# How much magnification would I get by this Dall-Kirkham telescope?

I'd like to know how much magnification I would get by this telescope. The main specs are as follows:

• Focal length: 2563 mm
• Focal ratio: F/7.2
• Number of lenses: 2
• Optical diameter of Primary mirror: 355.6 mm
• Diameter of Secondary mirror: 165 mm

Based on this simple class material by NASA (for kids?), the magnification may be computed as a ratio of the focal length of object lens and that of eyepiece. However, the datasheet of this telescope does not provide the focal length of eyepiece. In the first place, I'm doubtful that this simple computation scheme applies to this telescope with mirrors and lenses... Does anyone know more about how to compute the magnification of this kind of telescope?

• the eyepiece you use with it will define the magnification - check out astronomy.tools/calculators/magnification Jan 10, 2022 at 23:27
• Thanks for your comment. This may be a very basic question but how do I know the spec for the eyepiece? Is it possible to estimate from the spec information in the link? Jan 10, 2022 at 23:31
• high-end telescopes like that one don't come bundled with any eyepieces - the manufacturer would assume that if you're spending that much on a telescope then you probably already own some high-end eyepieces Jan 10, 2022 at 23:37
• (here's an example of a high-end eyepiece: shop.nikon-image.com/front/ProductBFB20040 ) Jan 10, 2022 at 23:39
• Thanks, Aaron! I'll dig into that! Jan 10, 2022 at 23:44

Telescopes such as this are often described as "astrographs" since they are designed specifically for astrophotography, and specifically astrophotography at the prime focus rather than visual use. The advanced optical engineering in such a telescope is so that a relatively large CCD sensor can be used at the prime focus and have a "flat field" (uniformly in focus) and uniformly illuminated across the sensor.

Prime focus astrophotography doesn't use an eyepiece like visual observing; what determines the magnification is the visual scale at the focus, expressed in something like degrees per millimeter. The visual scale is determined entirely by the focal length, since it is the arctangent of 1/focal length.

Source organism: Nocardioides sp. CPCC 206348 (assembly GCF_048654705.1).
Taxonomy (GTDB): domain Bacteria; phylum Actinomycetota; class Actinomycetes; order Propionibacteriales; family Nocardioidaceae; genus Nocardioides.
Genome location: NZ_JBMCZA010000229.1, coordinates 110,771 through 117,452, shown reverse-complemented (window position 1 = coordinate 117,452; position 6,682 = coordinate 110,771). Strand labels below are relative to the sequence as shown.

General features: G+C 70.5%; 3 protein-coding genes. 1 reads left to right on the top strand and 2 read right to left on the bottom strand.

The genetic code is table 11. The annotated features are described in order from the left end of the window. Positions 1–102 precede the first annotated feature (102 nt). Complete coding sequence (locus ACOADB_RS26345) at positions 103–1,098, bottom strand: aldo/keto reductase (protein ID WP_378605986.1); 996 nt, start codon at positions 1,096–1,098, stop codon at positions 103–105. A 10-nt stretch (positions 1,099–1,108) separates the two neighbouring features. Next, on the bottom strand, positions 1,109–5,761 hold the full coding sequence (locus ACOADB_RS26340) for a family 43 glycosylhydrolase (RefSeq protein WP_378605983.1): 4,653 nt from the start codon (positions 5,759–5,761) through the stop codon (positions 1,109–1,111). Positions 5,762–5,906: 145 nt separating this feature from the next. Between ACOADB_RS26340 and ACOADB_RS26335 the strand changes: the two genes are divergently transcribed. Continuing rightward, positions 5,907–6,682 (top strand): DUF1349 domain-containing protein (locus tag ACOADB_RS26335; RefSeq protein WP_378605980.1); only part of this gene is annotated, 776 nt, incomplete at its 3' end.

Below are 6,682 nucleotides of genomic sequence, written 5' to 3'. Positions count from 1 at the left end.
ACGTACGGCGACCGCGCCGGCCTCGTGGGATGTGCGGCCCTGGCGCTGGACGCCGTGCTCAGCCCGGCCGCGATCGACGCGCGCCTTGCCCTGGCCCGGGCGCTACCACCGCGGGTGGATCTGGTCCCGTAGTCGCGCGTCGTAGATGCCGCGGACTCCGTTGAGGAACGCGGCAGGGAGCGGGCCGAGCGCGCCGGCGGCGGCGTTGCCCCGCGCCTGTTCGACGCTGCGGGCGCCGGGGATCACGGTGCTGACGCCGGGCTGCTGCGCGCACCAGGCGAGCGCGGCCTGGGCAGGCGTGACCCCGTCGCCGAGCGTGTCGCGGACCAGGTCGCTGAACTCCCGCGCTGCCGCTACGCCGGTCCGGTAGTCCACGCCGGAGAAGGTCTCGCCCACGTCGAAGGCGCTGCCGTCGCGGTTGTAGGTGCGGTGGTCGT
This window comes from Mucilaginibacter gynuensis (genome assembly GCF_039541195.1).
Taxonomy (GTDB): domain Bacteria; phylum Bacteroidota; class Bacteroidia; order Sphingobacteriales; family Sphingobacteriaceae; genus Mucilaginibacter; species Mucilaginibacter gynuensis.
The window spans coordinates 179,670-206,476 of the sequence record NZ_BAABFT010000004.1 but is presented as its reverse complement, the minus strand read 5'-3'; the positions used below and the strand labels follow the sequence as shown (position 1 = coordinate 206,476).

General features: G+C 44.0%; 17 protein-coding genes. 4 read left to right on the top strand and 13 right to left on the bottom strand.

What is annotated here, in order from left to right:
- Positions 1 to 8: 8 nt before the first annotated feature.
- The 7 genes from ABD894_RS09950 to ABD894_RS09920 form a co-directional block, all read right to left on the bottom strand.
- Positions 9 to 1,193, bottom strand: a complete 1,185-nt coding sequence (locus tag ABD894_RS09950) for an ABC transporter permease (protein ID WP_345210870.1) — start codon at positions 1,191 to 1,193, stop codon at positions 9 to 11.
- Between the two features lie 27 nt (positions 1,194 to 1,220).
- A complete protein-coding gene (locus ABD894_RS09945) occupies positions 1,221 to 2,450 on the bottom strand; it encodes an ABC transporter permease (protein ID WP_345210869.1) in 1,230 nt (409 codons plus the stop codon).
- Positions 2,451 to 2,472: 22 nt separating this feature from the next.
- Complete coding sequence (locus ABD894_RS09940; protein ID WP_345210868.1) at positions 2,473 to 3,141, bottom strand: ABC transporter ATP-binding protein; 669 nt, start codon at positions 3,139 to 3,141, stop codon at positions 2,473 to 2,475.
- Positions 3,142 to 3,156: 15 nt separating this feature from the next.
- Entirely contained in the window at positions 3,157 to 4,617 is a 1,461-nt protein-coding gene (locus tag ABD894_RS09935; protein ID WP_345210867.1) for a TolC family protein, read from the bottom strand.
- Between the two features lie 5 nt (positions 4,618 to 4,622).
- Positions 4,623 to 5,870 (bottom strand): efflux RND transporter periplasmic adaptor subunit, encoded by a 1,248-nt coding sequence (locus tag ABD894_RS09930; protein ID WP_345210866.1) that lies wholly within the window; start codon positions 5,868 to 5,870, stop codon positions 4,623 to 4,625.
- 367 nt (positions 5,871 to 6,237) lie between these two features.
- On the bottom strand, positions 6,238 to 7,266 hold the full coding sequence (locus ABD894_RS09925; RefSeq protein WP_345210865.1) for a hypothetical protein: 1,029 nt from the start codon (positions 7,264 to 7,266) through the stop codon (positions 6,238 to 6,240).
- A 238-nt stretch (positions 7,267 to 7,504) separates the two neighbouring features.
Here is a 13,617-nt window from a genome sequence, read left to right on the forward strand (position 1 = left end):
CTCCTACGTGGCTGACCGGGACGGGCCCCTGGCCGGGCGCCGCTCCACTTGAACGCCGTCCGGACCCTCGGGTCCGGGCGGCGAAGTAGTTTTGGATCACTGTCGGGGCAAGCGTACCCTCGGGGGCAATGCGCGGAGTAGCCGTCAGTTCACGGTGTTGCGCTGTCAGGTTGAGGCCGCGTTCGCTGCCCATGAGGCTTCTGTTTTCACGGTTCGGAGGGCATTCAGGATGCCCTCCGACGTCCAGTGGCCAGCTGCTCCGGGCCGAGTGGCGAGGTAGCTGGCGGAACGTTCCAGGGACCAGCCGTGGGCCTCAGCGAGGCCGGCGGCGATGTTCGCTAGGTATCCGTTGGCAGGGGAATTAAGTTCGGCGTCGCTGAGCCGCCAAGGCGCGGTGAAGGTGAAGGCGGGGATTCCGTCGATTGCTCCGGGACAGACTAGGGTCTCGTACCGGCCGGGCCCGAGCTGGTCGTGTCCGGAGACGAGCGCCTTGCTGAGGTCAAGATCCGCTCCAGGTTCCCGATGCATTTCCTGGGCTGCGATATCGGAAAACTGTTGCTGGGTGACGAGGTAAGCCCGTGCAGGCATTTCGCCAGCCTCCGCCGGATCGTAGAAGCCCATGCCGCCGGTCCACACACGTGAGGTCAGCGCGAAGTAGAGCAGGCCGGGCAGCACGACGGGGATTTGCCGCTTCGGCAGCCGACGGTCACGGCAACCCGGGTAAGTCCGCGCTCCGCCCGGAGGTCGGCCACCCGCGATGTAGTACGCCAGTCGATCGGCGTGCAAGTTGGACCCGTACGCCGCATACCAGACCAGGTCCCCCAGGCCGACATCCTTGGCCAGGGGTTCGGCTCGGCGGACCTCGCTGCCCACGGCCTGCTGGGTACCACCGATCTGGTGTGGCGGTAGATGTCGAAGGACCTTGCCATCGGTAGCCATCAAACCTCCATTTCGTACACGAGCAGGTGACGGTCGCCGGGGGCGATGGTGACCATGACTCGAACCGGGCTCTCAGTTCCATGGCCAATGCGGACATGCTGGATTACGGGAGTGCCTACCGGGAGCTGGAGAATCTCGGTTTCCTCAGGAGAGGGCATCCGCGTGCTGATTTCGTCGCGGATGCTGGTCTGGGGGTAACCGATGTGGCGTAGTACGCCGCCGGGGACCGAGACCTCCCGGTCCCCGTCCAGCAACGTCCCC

• I noticed that they list focusing mechanisms under "Often Purchased Together" which suggests that the back of the telescope is just a flat metal plate with a big hole in it (and some threaded screw holes) and purchased alone one couldn't really do anything with it except point it at the Sun and start fires :-)
– uhoh
Jan 12, 2022 at 0:17

The calculation of the magnification is as simple as $$magnification = \frac{focal\;length\;of\;telescope}{focal\;length\;of\;eyepiece}$$

The NASA paper is showing a simple objective (lens) and simple eyepiece, each made from one element. Each element has a known focal length which leads to the formula given for the magnification.

In many telescope designs, the light gathering portion is a combination of mirrors and lenses, each of which have an inherent focal length. When used together, the telescope has an "equivalent" focal length dependent on the design. The focal length of the telescope in question is 2563 mm without any details of how that length is obtained through a combination of curved mirrors and/or lenses.

Likewise, a quality eyepiece has several elements which together give an effective focal length as indicated on the eyepiece. The formula for the magnification does not mention to use the "effective focal length" because it is implied.

If the telescope in the question is used with an eyepiece, then you know the two focal length values that are necessary to calculate the magnification.